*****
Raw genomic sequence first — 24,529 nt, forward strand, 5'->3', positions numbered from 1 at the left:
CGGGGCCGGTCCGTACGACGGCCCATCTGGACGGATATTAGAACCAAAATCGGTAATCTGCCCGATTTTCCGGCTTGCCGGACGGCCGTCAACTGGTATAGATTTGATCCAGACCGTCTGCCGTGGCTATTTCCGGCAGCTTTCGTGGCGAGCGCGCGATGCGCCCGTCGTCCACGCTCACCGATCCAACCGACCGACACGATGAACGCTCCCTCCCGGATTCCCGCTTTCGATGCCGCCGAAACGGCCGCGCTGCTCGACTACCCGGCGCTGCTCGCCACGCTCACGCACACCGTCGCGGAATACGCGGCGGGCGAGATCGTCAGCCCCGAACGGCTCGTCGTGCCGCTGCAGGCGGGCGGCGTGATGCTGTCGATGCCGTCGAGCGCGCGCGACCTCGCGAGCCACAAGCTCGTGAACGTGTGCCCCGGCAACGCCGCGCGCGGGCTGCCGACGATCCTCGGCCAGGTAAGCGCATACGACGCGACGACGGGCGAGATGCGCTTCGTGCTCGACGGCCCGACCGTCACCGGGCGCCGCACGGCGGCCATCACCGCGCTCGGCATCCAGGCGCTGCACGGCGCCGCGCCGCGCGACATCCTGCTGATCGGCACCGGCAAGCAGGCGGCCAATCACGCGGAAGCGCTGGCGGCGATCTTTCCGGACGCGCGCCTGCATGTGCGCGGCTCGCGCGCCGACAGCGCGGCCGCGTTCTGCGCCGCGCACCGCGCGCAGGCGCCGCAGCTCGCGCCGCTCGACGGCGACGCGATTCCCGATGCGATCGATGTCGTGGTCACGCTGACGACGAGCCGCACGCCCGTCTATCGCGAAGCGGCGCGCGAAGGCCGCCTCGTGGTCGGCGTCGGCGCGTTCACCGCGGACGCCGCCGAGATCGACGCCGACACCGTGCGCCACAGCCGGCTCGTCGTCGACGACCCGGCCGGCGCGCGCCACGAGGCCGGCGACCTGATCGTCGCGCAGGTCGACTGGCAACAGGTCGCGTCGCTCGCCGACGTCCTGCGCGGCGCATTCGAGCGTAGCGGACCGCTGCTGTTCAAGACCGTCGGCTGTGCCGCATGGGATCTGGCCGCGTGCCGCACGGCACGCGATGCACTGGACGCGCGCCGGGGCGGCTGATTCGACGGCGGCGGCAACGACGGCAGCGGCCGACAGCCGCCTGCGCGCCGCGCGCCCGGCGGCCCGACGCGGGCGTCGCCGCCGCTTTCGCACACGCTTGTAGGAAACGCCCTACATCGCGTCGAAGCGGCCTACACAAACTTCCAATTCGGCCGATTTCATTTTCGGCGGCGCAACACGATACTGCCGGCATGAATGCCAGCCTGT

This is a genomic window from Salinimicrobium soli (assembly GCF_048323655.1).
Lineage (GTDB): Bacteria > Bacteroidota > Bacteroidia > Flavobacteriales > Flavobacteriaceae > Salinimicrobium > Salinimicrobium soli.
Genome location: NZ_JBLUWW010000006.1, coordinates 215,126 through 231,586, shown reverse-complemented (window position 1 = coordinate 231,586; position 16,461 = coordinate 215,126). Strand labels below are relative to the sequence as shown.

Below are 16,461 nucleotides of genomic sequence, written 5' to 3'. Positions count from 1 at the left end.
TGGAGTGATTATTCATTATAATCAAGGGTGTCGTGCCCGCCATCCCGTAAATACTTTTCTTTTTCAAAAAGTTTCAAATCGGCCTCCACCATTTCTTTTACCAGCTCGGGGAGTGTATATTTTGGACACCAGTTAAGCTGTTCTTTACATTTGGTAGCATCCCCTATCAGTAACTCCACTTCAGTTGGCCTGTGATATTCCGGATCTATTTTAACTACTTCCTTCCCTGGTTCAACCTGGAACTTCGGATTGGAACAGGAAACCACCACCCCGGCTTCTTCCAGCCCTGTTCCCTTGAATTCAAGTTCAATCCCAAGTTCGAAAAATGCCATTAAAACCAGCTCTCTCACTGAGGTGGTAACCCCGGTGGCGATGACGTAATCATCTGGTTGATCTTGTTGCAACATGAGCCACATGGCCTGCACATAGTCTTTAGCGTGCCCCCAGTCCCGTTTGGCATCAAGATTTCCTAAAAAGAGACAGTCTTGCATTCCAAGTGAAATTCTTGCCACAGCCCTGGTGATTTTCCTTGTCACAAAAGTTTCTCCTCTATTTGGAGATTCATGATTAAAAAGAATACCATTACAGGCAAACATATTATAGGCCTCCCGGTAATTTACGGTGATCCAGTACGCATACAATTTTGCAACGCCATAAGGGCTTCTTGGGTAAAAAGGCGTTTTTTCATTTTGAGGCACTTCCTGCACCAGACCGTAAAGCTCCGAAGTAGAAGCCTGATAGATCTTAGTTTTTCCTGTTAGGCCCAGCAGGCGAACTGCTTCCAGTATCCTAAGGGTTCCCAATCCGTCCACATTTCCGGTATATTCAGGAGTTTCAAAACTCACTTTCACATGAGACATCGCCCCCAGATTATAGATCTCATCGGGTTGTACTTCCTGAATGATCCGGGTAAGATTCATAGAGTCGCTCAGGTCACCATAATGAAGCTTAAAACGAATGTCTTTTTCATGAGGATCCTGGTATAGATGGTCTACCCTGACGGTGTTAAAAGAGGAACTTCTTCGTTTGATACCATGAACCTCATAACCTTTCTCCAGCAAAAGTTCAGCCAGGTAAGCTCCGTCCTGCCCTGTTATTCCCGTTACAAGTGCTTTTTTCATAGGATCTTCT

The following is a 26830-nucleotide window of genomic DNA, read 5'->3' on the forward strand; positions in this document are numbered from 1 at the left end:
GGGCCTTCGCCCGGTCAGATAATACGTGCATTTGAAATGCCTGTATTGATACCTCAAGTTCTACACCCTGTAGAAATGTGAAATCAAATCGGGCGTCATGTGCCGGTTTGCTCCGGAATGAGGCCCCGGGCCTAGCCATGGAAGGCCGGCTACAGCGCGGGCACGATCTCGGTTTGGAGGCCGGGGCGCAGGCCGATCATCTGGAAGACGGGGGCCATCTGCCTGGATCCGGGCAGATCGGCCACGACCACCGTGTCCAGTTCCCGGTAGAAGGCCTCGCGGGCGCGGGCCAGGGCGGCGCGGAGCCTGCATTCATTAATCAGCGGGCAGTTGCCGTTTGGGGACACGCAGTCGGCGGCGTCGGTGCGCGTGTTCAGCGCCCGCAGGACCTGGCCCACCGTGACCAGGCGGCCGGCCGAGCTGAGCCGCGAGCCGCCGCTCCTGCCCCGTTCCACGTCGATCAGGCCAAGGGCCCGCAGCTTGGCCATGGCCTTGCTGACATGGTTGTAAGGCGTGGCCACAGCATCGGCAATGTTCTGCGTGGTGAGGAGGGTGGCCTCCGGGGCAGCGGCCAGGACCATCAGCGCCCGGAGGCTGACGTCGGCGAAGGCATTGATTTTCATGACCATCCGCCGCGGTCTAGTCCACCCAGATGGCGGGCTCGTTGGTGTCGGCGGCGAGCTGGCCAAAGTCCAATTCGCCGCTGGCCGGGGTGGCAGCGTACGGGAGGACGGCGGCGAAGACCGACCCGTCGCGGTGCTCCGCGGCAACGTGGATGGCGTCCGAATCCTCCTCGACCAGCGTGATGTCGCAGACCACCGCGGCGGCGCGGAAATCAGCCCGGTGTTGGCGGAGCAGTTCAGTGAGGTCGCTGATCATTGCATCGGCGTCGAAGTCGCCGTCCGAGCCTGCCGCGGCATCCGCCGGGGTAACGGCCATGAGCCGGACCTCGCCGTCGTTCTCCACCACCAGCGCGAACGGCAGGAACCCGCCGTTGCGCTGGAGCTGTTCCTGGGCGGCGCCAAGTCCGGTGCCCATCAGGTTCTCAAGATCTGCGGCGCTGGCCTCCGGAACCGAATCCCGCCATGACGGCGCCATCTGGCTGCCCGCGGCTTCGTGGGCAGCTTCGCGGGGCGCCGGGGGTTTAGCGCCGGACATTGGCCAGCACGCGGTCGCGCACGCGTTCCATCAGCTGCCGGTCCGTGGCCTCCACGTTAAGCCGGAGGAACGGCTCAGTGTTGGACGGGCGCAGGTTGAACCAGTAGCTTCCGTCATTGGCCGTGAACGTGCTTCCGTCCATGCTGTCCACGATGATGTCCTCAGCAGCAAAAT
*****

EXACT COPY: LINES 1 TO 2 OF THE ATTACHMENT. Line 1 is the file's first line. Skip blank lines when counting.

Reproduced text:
Raw genomic sequence first — 24,529 nt, forward strand, 5'->3', positions numbered from 1 at the left:
CGGGGCCGGTCCGTACGACGGCCCATCTGGACGGATATTAGAACCAAAATCGGTAATCTGCCCGATTTTCCGGCTTGCCGGACGGCCGTCAACTGGTATAGATTTGATCCAGACCGTCTGCCGTGGCTATTTCCGGCAGCTTTCGTGGCGAGCGCGCGATGCGCCCGTCGTCCACGCTCACCGATCCAACCGACCGACACGATGAACGCTCCCTCCCGGATTCCCGCTTTCGATGCCGCCGAAACGGCCGCGCTGCTCGACTACCCGGCGCTGCTCGCCACGCTCACGCACACCGTCGCGGAATACGCGGCGGGCGAGATCGTCAGCCCCGAACGGCTCGTCGTGCCGCTGCAGGCGGGCGGCGTGATGCTGTCGATGCCGTCGAGCGCGCGCGACCTCGCGAGCCACAAGCTCGTGAACGTGTGCCCCGGCAACGCCGCGCGCGGGCTGCCGACGATCCTCGGCCAGGTAAGCGCATACGACGCGACGACGGGCGAGATGCGCTTCGTGCTCGACGGCCCGACCGTCACCGGGCGCCGCACGGCGGCCATCACCGCGCTCGGCATCCAGGCGCTGCACGGCGCCGCGCCGCGCGACATCCTGCTGATCGGCACCGGCAAGCAGGCGGCCAATCACGCGGAAGCGCTGGCGGCGATCTTTCCGGACGCGCGCCTGCATGTGCGCGGCTCGCGCGCCGACAGCGCGGCCGCGTTCTGCGCCGCGCACCGCGCGCAGGCGCCGCAGCTCGCGCCGCTCGACGGCGACGCGATTCCCGATGCGATCGATGTCGTGGTCACGCTGACGACGAGCCGCACGCCCGTCTATCGCGAAGCGGCGCGCGAAGGCCGCCTCGTGGTCGGCGTCGGCGCGTTCACCGCGGACGCCGCCGAGATCGACGCCGACACCGTGCGCCACAGCCGGCTCGTCGTCGACGACCCGGCCGGCGCGCGCCACGAGGCCGGCGACCTGATCGTCGCGCAGGTCGACTGGCAACAGGTCGCGTCGCTCGCCGACGTCCTGCGCGGCGCATTCGAGCGTAGCGGACCGCTGCTGTTCAAGACCGTCGGCTGTGCCGCATGGGATCTGGCCGCGTGCCGCACGGCACGCGATGCACTGGACGCGCGCCGGGGCGGCTGATTCGACGGCGGCGGCAACGACGGCAGCGGCCGACAGCCGCCTGCGCGCCGCGCGCCCGGCGGCCCGACGCGGGCGTCGCCGCCGCTTTCGCACACGCTTGTAGGAAACGCCCTACATCGCGTCGAAGCGGCCTACACAAACTTCCAATTCGGCCGATTTCATTTTCGGCGGCGCAACACGATACTGCCGGCATGAATGCCAGCCTGT